Desserts were offered, but we were more than stuffed. That will have to wait for next time, when we come back in force with the Fat Pack in tow, and tear our way through as much of that menu as we can (entire dishes ordered “for the table,” as we’re fond of saying). I’d prefer to have at least a couple more visits under my belt before writing an actual review, but we were happy enough eating there, and we want to help them enough as well, that I decided not to wait until I had tried more dishes. (Sheesh, it’s already been six weeks, with me being God Emperor of Procrastination and all.)

If you’re looking for very good, relatively inexpensive Creole food in Los Angeles, this is where you need to go, and go often.


Cocktail of the Day: Dirt ‘n Diesel

A couple of things have prompted this post, beginning with our trip to Seattle a couple of months ago. We’re very lucky to have great friends up there, several of whom are bartenders, so when in Seattle we drink really well. This trip was no exception, as our livers were given a vigorous workout and we FINALLY got to sit across the bar from Murray Stenson — a terrific guy, and a bartender’s bartender.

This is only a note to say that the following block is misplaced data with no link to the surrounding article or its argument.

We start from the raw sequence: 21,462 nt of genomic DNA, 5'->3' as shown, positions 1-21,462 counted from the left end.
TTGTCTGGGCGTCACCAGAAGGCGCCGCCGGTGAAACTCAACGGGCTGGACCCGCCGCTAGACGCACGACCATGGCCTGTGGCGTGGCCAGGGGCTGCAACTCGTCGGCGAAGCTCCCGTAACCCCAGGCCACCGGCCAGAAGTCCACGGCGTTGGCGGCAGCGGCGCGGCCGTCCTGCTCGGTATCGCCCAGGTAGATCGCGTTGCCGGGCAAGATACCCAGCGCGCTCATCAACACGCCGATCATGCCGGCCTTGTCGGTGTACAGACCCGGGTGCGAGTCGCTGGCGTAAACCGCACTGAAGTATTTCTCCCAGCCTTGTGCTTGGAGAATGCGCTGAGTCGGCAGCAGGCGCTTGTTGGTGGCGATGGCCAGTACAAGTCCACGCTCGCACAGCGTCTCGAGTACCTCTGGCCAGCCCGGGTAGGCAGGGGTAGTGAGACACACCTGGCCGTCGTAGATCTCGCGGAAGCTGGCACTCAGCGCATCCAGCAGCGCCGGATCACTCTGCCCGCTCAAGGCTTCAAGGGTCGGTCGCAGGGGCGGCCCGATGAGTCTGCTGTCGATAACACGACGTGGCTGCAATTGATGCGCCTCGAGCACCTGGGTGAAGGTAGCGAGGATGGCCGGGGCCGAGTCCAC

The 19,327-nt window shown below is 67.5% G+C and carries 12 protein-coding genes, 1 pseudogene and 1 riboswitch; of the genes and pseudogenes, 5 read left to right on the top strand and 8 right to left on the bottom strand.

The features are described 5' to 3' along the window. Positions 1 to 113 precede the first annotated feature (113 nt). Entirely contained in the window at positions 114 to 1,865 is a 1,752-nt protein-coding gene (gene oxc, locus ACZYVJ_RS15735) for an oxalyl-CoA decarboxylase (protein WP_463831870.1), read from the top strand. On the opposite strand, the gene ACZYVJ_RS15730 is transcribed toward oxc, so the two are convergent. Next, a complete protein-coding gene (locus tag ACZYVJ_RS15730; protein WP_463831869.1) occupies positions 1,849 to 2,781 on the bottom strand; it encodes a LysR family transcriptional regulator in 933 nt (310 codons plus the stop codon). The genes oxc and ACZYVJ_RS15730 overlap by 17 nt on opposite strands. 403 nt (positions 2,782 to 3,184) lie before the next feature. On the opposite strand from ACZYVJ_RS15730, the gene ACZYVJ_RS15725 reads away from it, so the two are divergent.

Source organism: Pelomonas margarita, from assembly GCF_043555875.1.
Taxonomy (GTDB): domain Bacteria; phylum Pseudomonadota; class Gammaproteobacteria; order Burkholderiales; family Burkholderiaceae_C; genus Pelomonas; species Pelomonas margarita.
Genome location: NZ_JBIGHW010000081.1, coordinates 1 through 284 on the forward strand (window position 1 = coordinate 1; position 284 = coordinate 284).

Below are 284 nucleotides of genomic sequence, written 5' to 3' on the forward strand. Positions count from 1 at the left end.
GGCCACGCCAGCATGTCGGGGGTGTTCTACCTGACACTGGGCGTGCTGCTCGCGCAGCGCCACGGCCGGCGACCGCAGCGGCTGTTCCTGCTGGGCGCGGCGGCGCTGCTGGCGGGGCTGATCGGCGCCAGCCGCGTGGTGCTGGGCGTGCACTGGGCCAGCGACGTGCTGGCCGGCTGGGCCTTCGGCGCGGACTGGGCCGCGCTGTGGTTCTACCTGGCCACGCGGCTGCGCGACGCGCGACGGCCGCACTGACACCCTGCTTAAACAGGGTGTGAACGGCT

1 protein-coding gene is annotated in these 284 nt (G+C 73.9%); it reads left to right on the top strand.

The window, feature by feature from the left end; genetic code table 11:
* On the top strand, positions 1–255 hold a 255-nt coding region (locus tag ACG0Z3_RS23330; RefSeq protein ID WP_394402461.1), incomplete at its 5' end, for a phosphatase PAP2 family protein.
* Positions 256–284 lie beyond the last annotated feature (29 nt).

One of the places we hadn’t been to yet was Tavern Law, and as I’d heard and read so much about it I wanted to make it up at the top of the list along with Zig Zag. They have a spectacular cocktail menu and seriously talented bartenders, one of whom, Cale Green, took care of us that night. My memory-jogging notes from that evening are sadly somewhat liquor-sodden, so I don’t have names or proportions, but that evening Cale made us cocktails consisting of:

1) Rye whiskey, Amaro Montenegro, Punt E Mes, Angostura bitters
2) Bourbon whiskey, Amaro Ramazzotti, dry vermouth, Peychaud’s bitters
3) Laird’s bonded apple brandy, Swedish punsch, sweet vermouth, lime juice

These are EXACTLY the kinds of drinks I love, and Cale’s the kind of bartender who, after chatting with you for a bit about what you like, can come up with amazing drinks.